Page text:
March 4, 2011
Cinequest 21
91 Minutes
Drama / Romance
Roberto Garzelli

Benoit = Thibault Vincon
Helena = Annabelle Hettmann

Sure, it was late, and I had been up since 5:30. And I had worked a full day. And it was my third film of the day. But holy cow, what the hell was this one all about? Helena is getting her degree in Anatomical Drawing (they didn’t offer that at UC Irvine when I was there). She observes surgeries and medical students dissecting cadavers with her sketch pad always at the ready. She believes in the beauty of the outside of people–birthmarks, scars, curves, and whatnot. She can apparently mount a successful breast examination in the shower.

Sent to the doctor because of some back pain, she somehow notices that the sexy practitioner has taken an x-ray of her, but not lower back where she’s feeling the pain. Confronted, he at first makes excuses, but then admits that he’s fascinated by a slight abnormality in her anatomy. You see, he is turned on (in the sexual and non-sexual sense) by human anatomy that differs from the norm. I’ve forgotten what her difference is, but she is not angry about a second, unnecessary x-ray, but rather turned on by his semi-professional attention.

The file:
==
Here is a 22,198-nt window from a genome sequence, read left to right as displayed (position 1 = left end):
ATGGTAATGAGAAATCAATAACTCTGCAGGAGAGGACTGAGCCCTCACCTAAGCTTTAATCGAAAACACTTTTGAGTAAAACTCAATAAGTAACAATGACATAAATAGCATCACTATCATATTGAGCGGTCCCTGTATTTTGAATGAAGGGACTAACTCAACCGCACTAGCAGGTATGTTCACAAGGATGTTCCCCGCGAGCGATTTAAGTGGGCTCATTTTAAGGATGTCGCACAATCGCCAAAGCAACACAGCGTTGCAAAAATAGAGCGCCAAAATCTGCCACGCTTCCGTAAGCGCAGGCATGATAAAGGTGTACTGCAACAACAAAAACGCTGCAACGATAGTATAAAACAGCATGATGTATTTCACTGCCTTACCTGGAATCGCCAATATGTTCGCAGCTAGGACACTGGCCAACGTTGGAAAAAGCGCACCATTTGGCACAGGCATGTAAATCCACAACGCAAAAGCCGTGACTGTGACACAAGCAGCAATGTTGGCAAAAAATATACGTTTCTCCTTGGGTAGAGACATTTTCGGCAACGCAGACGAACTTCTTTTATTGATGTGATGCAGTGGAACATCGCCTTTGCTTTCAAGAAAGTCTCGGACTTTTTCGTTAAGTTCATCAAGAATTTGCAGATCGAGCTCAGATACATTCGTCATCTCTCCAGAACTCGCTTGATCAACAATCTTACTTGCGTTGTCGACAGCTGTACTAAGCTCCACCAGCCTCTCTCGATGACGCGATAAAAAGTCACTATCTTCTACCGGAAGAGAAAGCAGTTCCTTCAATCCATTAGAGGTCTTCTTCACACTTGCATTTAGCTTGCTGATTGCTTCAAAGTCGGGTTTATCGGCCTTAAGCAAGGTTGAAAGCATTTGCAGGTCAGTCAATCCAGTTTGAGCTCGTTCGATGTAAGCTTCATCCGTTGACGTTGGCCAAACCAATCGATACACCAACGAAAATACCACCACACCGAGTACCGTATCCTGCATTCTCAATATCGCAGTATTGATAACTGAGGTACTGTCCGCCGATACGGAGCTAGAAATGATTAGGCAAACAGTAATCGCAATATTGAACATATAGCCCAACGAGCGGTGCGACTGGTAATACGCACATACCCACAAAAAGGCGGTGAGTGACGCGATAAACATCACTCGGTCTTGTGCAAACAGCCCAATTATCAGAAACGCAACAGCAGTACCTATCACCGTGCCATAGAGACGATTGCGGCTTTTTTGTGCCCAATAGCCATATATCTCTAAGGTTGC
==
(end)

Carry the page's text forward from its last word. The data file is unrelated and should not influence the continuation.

They make a date. And have sex all over the place. Often. She memorizes his moles, he can picture her internal organs. It’s a match made in “Gray’s Anatomy.” She entices him with ever more medically intrusive procedures so that he can “know” her inside and out. MRI? Check. Surgical Scope? Check.

The ending had my audience tittering. At least those who stuck around for it. It isn’t a completely sucky movie, and I kinda get the whole “if you really loved me, you know everything about me and my body” vibe it’s going for. In fact, the feeling I got most from it was David Cronenberg’s CRASH (not to be confused with the Best Picture travesty by Paul Haggis). Where something medical and sexual combine in character’s heads. In CRASH, it was the excitement of a car crash and the disfigurement that brought. In this one, it’s how much you can expect your lover to know about your skeleton and internal organs.

I won’t say anything about the final shot, except that, though I understood the director’s reasoning, it was impossible to pull off.

March 12, 2011: Upon Further Review: I kept thinking of David Cronenberg while I was watching SENTIMENT OF THE FLESH, but now after a few days to ponder, I think I’m leaning more towards the style of Catherine Breillat. She typically takes the viewer on a wild ride that ratchets up the fetish and social acceptability until few are left at the end singing its praises. This can be rape or body fluid or murder. Some Breillat viewers only last five minutes, while others finish even the least accessible of her films, happy for the experience. SENTIMENT OF THE FLESH made a rather severe leap from realistic to plausible to way-out-there a bit too quickly, perhaps, but the themes were in line with Ms. Breillat’s work.


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    [...]THE SENTIMENT OF THE FLESH (2010) Review By MichaelVox @ Cinequest 21 Film Festival | The MichaelVox Movie Review Weblog[...]…

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Written by Michael W. Cummins